He comes from a town called Condom, works at the Watergate and shares the name of an old-time television hero. These clues are enough to make any Foodie sigh and reverently whisper the words "Jean-Louis."
Jean-Louis Palladin, not quite 40 years of age, is already something of a legend among food lovers. His brilliantly eccentric food has gained a large international following, and when the Regency Club announced that Palladin would be doing a stint as guest chef for two nights last week, eager eaters got in line.
If eccentricity and flashes of brilliance were what they were after, they were not disappointed. For this was surely one of the most unusual meals I have ever been served.
Palladin started out safely enough with one of his signature dishes, a sort of terrine alternating layers of pasta with foie gras and truffles. It looked like a geological cut-away and it tasted like heaven. On this occasion he served it with a matching terrine made of pasta and provencale vegetables with a distinctly smoky edge. The two terrines were almost mirror opposites, one strong and earthy, the other rich and delicate; this single plate set the tone for the evening's meal, each succeeding course providing a contrast to the one that had gone before.
The next course was no more than an intermezzo, a tiny taste of razor clams in a thick but mild basil sauce that brought forward the extraordinary sweetness of the flesh. It was followed by a Maryland crab soup that made every other version of this soup pale into obscurity. The soup offered two different versions of crab cakes: in the first were little haystacks of crab meat flakes that seemed bound together by nothing more substantial than magnetism. The second was a larger cake, flat and round, a soft mousse that dissolved on the tongue. They were all suspended in a soft pink puddle of seductive richness.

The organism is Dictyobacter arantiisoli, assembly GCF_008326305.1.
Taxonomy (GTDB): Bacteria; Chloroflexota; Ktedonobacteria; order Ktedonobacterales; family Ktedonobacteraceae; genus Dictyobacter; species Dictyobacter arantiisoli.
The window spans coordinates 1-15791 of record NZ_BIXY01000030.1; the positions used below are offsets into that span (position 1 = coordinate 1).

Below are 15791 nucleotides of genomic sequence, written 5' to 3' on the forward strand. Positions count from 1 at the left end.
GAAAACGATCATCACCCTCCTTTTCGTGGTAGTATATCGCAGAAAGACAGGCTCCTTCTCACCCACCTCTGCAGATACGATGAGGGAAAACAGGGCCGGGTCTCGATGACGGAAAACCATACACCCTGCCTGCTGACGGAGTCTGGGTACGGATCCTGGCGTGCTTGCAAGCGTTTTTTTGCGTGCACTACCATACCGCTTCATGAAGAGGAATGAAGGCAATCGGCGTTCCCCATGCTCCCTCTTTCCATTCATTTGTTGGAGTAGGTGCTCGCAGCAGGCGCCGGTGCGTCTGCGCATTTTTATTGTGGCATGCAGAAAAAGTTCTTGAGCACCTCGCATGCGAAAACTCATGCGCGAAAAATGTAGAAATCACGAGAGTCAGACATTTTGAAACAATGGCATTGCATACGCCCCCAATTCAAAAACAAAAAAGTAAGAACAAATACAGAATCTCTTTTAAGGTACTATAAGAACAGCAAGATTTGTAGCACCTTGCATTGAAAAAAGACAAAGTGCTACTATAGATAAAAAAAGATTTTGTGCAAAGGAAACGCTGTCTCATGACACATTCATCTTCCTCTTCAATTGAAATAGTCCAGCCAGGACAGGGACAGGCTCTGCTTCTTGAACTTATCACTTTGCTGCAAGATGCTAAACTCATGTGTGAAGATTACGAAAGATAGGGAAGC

Next, the waiter appeared with a mysterious dish that seemed as dense as a black hole. The bowls he set on the table contained the darkest substance I have ever been served. Sitting in this black sludge were two long cylindrical objects. One turned out to be a leek, the other lamprey, an eel-like creature much prized in Bordeaux that lacks the rich oiliness of eels and has a surprisingly attractive crunch to its flesh. But how, I asked Palladin later, did the dish become so black? Was there squid ink in it? No, he replied, he had merely braised the creature in wine, reduced it until it reached that incredible density and then added the blood. After the yin of the sweet pink soup, the yang of this heavy black dish was even more shocking than it would ordinarily have been.
And then we were back to sweetness, if not quite light. The waiter reappeared bearing a veritable slab of foie gras on a bed of pureed rhubarb. I loved the flavors of the two together, although I could feel my body starting to chug into cholesterol overload.
The dish that followed did not do much to reverse the process; the slices of lobster in a baked potato were surrounded by a deep coral sauce made of the lobster roe. It was every bit as rich as what had preceded it. From the black eel, Palladin was working his way through the coral lobster and up to red meat. But the entree, rosy slices of lamb, was accented with more touches of black. There were pureed black olives on top of the meat, which sat on a bed of fava beans. And scattered across the salad that shared the plate with the meat were generous handfuls of whole black morels. The meal had come full circle.
Dessert, of course, was another pair of contrasts. A flaky pear croustade, the fruit sweet and rich against the lightness of the pastry, was served with a cold dense prune ice cream topped with a swirl of caramel. Pears and prunes, light and dense, hot and cold. It was a tour de force.
Would I want to eat this meal again? I'm not sure--but it's probably a moot point; Palladin is such a restless chef, he's unlikely to duplicate it. One thing I do know is that food like this leaves you filled with curiosity, anxious to find out what new tricks this amazing chef has up his sleeve. The next time Palladin comes to town, I'll be the first in line.